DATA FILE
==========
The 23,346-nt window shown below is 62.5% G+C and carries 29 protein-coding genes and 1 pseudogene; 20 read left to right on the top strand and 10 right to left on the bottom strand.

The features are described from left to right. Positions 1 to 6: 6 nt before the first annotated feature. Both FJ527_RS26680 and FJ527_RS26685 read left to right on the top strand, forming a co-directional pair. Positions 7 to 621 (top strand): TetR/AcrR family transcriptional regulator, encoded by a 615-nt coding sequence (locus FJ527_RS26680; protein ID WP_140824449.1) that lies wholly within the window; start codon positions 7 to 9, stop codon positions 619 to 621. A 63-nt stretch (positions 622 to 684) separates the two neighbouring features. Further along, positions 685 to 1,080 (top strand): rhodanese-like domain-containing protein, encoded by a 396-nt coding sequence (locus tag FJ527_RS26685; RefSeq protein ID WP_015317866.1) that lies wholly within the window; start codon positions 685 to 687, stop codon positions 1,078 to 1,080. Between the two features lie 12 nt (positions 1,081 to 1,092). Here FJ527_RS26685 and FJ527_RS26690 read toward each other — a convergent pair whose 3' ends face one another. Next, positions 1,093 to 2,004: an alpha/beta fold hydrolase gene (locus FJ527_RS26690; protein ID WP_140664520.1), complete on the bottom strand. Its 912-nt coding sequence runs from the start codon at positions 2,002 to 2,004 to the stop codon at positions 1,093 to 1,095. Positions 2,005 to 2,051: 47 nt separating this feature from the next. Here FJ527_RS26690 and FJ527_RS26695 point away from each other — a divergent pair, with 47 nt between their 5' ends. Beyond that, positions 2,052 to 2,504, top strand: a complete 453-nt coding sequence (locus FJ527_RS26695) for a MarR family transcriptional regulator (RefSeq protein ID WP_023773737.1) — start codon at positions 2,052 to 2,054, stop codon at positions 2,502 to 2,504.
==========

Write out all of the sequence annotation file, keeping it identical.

The 23,346-nt window shown below is 62.5% G+C and carries 29 protein-coding genes and 1 pseudogene; 20 read left to right on the top strand and 10 right to left on the bottom strand.

The features are described from left to right. Positions 1 to 6: 6 nt before the first annotated feature. Both FJ527_RS26680 and FJ527_RS26685 read left to right on the top strand, forming a co-directional pair. Positions 7 to 621 (top strand): TetR/AcrR family transcriptional regulator, encoded by a 615-nt coding sequence (locus FJ527_RS26680; protein ID WP_140824449.1) that lies wholly within the window; start codon positions 7 to 9, stop codon positions 619 to 621. A 63-nt stretch (positions 622 to 684) separates the two neighbouring features. Further along, positions 685 to 1,080 (top strand): rhodanese-like domain-containing protein, encoded by a 396-nt coding sequence (locus tag FJ527_RS26685; RefSeq protein ID WP_015317866.1) that lies wholly within the window; start codon positions 685 to 687, stop codon positions 1,078 to 1,080. Between the two features lie 12 nt (positions 1,081 to 1,092). Here FJ527_RS26685 and FJ527_RS26690 read toward each other — a convergent pair whose 3' ends face one another. Next, positions 1,093 to 2,004: an alpha/beta fold hydrolase gene (locus FJ527_RS26690; protein ID WP_140664520.1), complete on the bottom strand. Its 912-nt coding sequence runs from the start codon at positions 2,002 to 2,004 to the stop codon at positions 1,093 to 1,095. Positions 2,005 to 2,051: 47 nt separating this feature from the next. Here FJ527_RS26690 and FJ527_RS26695 point away from each other — a divergent pair, with 47 nt between their 5' ends. Beyond that, positions 2,052 to 2,504, top strand: a complete 453-nt coding sequence (locus FJ527_RS26695) for a MarR family transcriptional regulator (RefSeq protein ID WP_023773737.1) — start codon at positions 2,052 to 2,054, stop codon at positions 2,502 to 2,504.